Welcome to Rome, services overstaffed, but under serviced, we begin our journey in Rome. We boarded the Airportbus shuttle for 15.00€ total,and got dropped off at the Vatican City, supposedly the nearest place to our hotel. Dragging our suitcases we went in search of our accommodation,after stopping for directions we caught the train to Aurelia train station from where apparently we needed to get the 495 bus,but from which exit? After asking at the petrol station and 2 bus drivers, no one seem to recognize the address,we started go worry if this place actually existed! So we tried ringing and after asking the lady if they spoke English her reply was yes I'm Australian. So we finally got the 495 bus and after it rattled along some very uneven cobbled roads and past many derelict houses and "scrub" on the other the bus came to the end of its run. Alighting with growing trepidation we walked back pasr abandoned houses, turned the corner and were confronted with a most elegant 3 storey renovated villa, turned into apartments. We were impressed that staying in Rome we just by luck were staying at an accommodation run by Aussies!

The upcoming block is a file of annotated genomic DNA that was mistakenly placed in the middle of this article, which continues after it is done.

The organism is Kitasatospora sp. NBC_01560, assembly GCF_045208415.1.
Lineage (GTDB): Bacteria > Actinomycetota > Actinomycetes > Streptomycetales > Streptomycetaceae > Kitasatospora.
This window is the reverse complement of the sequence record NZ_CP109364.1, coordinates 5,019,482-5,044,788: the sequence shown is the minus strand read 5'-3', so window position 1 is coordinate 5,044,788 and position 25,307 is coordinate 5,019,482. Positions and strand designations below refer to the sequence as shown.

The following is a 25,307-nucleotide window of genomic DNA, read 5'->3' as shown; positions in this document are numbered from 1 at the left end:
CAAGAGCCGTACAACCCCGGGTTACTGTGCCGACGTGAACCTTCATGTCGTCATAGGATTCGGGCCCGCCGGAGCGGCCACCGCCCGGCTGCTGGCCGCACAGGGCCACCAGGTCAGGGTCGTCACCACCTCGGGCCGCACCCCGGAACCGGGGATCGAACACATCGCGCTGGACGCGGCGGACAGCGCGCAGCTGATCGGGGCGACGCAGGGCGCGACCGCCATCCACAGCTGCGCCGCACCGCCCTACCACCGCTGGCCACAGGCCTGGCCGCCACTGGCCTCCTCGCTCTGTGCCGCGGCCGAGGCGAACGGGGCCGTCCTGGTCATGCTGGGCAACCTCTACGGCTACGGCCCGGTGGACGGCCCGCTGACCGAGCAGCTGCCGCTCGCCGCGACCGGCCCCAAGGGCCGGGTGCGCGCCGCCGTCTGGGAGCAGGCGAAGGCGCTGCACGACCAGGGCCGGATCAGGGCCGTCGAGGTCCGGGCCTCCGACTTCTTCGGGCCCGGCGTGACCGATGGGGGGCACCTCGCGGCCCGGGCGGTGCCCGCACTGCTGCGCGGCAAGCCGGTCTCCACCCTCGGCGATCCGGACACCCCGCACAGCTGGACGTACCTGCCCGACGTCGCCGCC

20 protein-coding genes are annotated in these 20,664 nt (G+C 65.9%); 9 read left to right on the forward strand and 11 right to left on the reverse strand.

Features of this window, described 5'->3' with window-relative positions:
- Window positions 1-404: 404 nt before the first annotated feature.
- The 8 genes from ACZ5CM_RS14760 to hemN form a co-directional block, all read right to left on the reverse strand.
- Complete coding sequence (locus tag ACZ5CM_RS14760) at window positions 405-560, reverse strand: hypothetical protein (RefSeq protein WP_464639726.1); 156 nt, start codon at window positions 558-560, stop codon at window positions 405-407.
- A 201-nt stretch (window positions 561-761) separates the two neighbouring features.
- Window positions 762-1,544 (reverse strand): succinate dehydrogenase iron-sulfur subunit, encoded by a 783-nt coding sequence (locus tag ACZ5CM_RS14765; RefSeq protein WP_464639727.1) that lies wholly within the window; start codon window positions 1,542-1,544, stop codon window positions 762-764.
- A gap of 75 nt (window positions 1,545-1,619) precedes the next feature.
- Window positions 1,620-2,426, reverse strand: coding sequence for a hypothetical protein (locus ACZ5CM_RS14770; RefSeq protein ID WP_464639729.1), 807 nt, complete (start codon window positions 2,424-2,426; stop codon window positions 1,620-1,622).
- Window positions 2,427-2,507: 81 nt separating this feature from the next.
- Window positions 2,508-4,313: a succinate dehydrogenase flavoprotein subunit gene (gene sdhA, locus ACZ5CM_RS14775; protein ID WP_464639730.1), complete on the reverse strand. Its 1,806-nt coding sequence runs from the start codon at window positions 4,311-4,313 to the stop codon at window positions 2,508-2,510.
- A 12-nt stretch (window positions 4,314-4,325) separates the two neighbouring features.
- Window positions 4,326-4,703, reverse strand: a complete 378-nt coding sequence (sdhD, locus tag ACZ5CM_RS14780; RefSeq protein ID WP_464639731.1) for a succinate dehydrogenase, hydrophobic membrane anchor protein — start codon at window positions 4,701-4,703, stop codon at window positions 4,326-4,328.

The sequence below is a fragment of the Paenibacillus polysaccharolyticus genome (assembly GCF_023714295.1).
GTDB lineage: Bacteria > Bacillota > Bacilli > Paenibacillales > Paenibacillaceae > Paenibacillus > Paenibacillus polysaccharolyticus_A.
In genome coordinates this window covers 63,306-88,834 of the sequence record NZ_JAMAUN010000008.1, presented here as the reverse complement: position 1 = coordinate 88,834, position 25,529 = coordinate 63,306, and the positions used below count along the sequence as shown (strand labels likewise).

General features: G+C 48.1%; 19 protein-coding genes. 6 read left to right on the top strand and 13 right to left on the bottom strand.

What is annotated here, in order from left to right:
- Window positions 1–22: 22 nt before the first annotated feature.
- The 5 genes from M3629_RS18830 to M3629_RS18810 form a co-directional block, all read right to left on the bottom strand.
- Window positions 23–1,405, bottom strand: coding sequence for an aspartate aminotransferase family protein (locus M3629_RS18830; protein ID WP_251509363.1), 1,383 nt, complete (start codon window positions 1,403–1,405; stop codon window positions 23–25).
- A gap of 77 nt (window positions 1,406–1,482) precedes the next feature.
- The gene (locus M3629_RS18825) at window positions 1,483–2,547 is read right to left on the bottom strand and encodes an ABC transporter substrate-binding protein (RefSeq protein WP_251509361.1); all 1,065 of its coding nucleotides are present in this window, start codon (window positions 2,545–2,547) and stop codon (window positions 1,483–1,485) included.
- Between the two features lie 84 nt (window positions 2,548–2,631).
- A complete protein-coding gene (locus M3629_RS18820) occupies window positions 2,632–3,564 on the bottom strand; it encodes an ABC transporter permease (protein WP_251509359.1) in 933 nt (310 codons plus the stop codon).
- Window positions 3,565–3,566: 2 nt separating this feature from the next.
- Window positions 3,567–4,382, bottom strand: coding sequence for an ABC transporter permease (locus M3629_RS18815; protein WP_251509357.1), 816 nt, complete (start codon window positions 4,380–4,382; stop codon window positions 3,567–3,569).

We had finally arrived at Aurelia Vatican apartments,tired and thirsty.
The owner (from Sydney) gave us a 1/2 hour introductory outline, they have gone to a lot of trouble to produce a small booklet that explains how to get around Rome from here, suggestions on what to see and the best times, possible day trips, local shopping times, some suggested restaurants and other necessary facts to get around Rome without too much trouble. Sue was excited to see a coin operated laundry onsite and that is the first thing cracked up after checking in.
Escorted to our room, Sam explained that this whole area had been condemned by the government with plans to make a large park, but much of the money went missing so the development never went ahead. So the houses were left vacant and Sams family bought some and have been renovating ever since. This one has only been going for 2 years and is very nicely set out with the upper rooms opening out overlooking the central courtyard. We have a room on the top floor and a little balcony to sit out on.
First thing (after putting on the washing machine!) was to scoot down to the local supermarket and buy some supplies and it wasnt long before we were sitting on our balcony drinking some Chianti, Perosi beer and munching on olives, dried tomato, cheese and crusty bread, watching the sun set, how good is this!!